controlled trials (or, if not available, studies using a rigorous 
quasi-experimental research design); and (cc) were carried out in a 
usual care or practice setting; and (II) at least one of the studies 
described in sub-clause (I) established that the practice has a 
sustained effect (when compared to a control group) for at least 1 year 
beyond the end of treatment.''
    In accordance with the statute, practices must also meet the 
following requirements:
     Book or manual: The practice has a book, manual, or other 
available writings that specify the components of the practice protocol 
and describe how to administer the practice.
     No empirical risk of harm: There is no empirical basis 
suggesting that, compared to its likely benefits, the practice 
constitutes a risk of harm to those receiving it.
     Weight of evidence supports benefits: If multiple outcome 
studies have been conducted, the overall weight of evidence supports 
the benefits of the practice.
     Reliable and valid outcome measures: Outcome measures are 
reliable and valid, and are administrated consistently and accurately 
across all those receiving the practice.
     No case data for severe or frequent risk of harm: There is 
no case data suggesting a risk of harm that was probably caused by the 
treatment and that was severe or frequent (section 471(e)(4)(C)(ii) of 
the Act).
    In order to meet these requirements, ACF established the 
Clearinghouse. The Clearinghouse carries out a systematic review 
process implemented by trained reviewers using consistent, transparent 
standards and procedures. The Handbook of Standards and Procedures, 
Version 1.0 (https://preventionservices.abtsites.com/review-process) 
provides a detailed description of the standards used to identify and 
review programs and services for the Clearinghouse and the procedures 
followed by the Clearinghouse staff. The Handbook of Standards and 
Procedures, Version 1.0 was informed by public comments submitted in 
response to Federal Register Notice 83 FR 29122 (https://www.federalregister.gov/documents/2018/06/22/2018-13420/decisions-related-to-the-development-of-a-clearinghouse-of-evidence-based-practices-in-accordance), consultations with research and practice 
experts, and the review processes developed and used by other prominent 
evidence clearinghouses.

2.0 Request for Information (RFI)

    Through this FRN, ACF invites feedback on the Handbook of Standards 
and Procedures, Version 1.0 (https://preventionservices.abtsites.com/review-process). Specifically, feedback is invited on each of the steps 
of the Prevention Services Clearinghouse systematic review process:
    1. Identify programs and services for review. Candidate programs 
and services relevant to the mission of the Clearinghouse are 
identified using an inclusive process that invites recommendations from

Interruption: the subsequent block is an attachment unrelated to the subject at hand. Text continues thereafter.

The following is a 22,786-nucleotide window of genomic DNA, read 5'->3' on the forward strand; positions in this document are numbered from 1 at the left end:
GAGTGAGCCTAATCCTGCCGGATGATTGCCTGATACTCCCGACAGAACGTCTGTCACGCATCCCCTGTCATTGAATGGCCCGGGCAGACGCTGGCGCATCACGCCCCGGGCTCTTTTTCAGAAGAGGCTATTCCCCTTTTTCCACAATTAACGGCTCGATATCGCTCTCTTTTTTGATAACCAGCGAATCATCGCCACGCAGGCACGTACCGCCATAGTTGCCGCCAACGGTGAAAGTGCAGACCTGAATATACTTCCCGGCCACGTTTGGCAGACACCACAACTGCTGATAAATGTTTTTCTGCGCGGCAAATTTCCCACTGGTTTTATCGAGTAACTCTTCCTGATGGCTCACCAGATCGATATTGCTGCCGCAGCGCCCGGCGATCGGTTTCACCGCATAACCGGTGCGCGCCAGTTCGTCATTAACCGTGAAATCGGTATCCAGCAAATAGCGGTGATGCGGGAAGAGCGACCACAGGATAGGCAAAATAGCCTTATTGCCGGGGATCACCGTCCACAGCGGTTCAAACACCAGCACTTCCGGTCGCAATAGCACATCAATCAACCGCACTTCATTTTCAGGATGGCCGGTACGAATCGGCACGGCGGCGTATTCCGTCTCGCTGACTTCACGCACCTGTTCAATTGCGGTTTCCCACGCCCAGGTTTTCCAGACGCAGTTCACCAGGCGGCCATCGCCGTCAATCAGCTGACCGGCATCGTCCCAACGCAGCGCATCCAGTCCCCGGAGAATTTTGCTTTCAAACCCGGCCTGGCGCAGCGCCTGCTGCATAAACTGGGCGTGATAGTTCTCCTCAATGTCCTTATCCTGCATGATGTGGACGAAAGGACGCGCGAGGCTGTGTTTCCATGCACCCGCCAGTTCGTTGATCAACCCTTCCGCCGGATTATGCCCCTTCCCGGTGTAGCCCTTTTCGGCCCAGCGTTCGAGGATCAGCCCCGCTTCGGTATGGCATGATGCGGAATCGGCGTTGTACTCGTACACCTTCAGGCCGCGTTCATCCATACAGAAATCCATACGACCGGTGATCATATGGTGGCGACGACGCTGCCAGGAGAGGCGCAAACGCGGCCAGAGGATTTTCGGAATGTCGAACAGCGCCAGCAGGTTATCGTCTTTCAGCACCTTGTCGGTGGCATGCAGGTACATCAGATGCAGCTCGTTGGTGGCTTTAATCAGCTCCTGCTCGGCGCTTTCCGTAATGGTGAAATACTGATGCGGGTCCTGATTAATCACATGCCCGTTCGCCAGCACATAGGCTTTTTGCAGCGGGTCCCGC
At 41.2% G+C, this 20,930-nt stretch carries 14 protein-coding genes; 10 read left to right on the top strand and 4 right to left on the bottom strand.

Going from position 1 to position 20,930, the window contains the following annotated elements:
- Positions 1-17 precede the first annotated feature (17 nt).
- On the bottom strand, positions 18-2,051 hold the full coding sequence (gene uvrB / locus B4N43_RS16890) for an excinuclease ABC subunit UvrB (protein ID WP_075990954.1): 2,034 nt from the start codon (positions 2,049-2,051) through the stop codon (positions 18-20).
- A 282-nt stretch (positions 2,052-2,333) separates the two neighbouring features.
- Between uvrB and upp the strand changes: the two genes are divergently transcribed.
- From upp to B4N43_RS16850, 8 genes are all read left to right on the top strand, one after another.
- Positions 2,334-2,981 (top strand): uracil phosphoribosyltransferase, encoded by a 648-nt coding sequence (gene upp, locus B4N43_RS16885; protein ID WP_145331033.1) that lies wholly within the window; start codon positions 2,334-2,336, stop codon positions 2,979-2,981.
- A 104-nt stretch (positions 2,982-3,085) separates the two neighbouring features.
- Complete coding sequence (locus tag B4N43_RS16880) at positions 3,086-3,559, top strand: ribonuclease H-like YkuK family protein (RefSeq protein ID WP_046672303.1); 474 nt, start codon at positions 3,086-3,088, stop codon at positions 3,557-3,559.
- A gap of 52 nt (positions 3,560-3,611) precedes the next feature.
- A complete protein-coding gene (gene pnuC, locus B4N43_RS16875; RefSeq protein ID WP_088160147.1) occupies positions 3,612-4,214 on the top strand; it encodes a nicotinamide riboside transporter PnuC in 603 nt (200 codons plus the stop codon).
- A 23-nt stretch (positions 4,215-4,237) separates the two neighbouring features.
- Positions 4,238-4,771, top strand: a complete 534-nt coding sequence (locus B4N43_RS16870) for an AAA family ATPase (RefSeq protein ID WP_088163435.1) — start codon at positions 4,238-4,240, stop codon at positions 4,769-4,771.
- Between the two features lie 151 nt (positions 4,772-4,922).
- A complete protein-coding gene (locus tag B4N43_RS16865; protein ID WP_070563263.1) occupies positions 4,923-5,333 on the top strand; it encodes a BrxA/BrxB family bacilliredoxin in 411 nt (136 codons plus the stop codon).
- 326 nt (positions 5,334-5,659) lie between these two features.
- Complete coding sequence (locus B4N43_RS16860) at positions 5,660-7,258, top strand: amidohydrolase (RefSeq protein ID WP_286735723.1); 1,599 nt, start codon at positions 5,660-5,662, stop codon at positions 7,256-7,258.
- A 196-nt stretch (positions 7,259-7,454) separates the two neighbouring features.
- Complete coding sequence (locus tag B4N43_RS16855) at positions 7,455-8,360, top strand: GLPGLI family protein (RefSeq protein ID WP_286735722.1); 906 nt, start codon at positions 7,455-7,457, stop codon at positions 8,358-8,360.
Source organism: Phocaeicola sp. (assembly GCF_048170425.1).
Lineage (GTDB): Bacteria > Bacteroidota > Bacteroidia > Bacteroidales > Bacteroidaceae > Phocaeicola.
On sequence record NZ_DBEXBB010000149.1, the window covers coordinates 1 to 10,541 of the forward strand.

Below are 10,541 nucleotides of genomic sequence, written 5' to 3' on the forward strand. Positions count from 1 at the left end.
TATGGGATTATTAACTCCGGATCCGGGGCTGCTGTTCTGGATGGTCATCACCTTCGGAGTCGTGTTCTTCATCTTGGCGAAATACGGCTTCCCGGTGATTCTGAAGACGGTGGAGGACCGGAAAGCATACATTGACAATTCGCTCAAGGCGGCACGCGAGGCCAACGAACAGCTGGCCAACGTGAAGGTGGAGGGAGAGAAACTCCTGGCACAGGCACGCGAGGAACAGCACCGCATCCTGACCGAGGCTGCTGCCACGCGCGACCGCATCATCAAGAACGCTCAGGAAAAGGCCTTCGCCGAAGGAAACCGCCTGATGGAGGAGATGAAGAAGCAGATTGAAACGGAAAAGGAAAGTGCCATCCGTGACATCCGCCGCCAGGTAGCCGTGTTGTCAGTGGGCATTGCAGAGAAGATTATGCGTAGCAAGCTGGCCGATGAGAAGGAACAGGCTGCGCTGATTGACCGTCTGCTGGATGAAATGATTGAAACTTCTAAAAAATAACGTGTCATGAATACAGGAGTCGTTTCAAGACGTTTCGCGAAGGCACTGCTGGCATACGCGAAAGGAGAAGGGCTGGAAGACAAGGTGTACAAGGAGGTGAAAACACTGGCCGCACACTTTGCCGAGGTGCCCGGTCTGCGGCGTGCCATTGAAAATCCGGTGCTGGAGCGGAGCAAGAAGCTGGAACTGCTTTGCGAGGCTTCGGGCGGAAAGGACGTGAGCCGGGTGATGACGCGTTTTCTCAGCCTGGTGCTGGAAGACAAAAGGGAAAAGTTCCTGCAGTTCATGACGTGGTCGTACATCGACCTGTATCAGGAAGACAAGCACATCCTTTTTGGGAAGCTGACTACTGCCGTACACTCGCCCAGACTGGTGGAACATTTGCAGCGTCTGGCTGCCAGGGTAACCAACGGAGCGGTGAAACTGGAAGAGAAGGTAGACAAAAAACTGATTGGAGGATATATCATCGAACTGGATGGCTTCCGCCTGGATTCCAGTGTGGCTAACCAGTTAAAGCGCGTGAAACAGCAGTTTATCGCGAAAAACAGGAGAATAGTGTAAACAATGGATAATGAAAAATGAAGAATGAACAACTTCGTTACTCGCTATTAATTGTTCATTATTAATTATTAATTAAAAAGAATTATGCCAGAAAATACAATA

stakeholders, including states, to ensure broad coverage across program 
or service areas (Chapter 1).
    2. Select and prioritize programs and services for review. 
Candidate programs

[[Page 37334]]

and services are evaluated against the program or service eligibility 
criteria and prioritized for review (Chapter 2).
    3. Literature search. Clearinghouse staff conduct comprehensive 
literature searches to locate available and relevant research on the 
prioritized programs and services (Chapter 3).
    4. Study eligibility screening and prioritization. Studies 
identified in the literature searches are screened against the study 
eligibility criteria. Studies determined to be eligible for review are 
considered against prioritization criteria to determine the order and 
depth of their review (Chapter 4).
    5. Evidence review. All eligible studies are reviewed by trained 
reviewers using the Clearinghouse design and execution standards. Study 
authors may be queried to request information deemed necessary to 
assign a rating. One of three ratings is assigned to prioritized 
studies: High, moderate, or low support of causal evidence (Chapter 5).
    6. Program and service ratings. Studies that are rated as high or 
moderate support of causal evidence are considered in assigning each 
program or service one of four ratings: Well-supported, supported, 
promising, or does not currently meet criteria (Chapter 6). These 
ratings also take into consideration any evidence of risk of harm.
    Feedback is also invited on the operational procedures for 
reviewing programs and services (Chapter 7).
    Responses to this FRN will inform ongoing discussion about 
potential updates and clarifications to existing standards and 
procedures. Consistent with the practice of other prominent federal 
evidence reviews, standards and procedures may be revised over time as 
research methods evolve, the needs of the field change, and lessons are 
learned during the review process. Potential revisions to the 
Clearinghouse's standards and procedures may affect which programs and 
services are eligible or prioritized for review, which studies of 
programs and services are eligible or prioritized for review, which 
studies of programs and services meet design and execution ratings, and 
program or service ratings. ACF especially welcomes comments on how the 
standards and procedures might be revised to better reflect the goals 
and requirements of the Executive Order on Advancing Racial Equity and 
Support for Underserved Communities Through the Federal Government 
(https://www.whitehouse.gov/briefing-room/presidential-actions/2021/01/20/executive-order-advancing-racial-equity-and-support-for-underserved-communities-through-the-federal-government/) and the President's 
Memorandum on Restoring Trust in Government Through Scientific 
Integrity and Evidence-Based Policymaking (https://www.whitehouse.gov/briefing-room/presidential-actions/2021/01/27/memorandum-on-restoring-trust-in-government-through-scientific-integrity-and-evidence-based-policymaking/).
    Through this FRN, ACF is soliciting information from a broad array 
of stakeholders. This FRN is one way to ensure that activities 
associated with the Title IV-E Prevention Services Clearinghouse are 
transparent and build from the existing knowledge of states, federal 
agencies, researchers, evaluators, program and service developers, key 
stakeholders and experts, and the general public. The public will have 
an opportunity to comment on specific revisions to the Clearinghouse's 
standards and procedures through a future FRN.
    To facilitate the review of submissions, please identify the 
chapter, section, and/or page number of the Handbook of Standards and 
Procedures, Version 1.0 (https://preventionservices.abtsites.com/review-process) that your comments address.
    This RFI is for information and planning purposes only and should 
not be construed as a solicitation or as an obligation on the part of 
ACF or HHS.
    For more information about the Prevention Services Clearinghouse, 
visit: https://preventionservices.abtsites.com.

Naomi Goldstein,
Deputy Assistant Secretary for Planning, Research, and Evaluation.
[FR Doc. 2021-15065 Filed 7-14-21; 8:45 am]
BILLING CODE 4184-01-P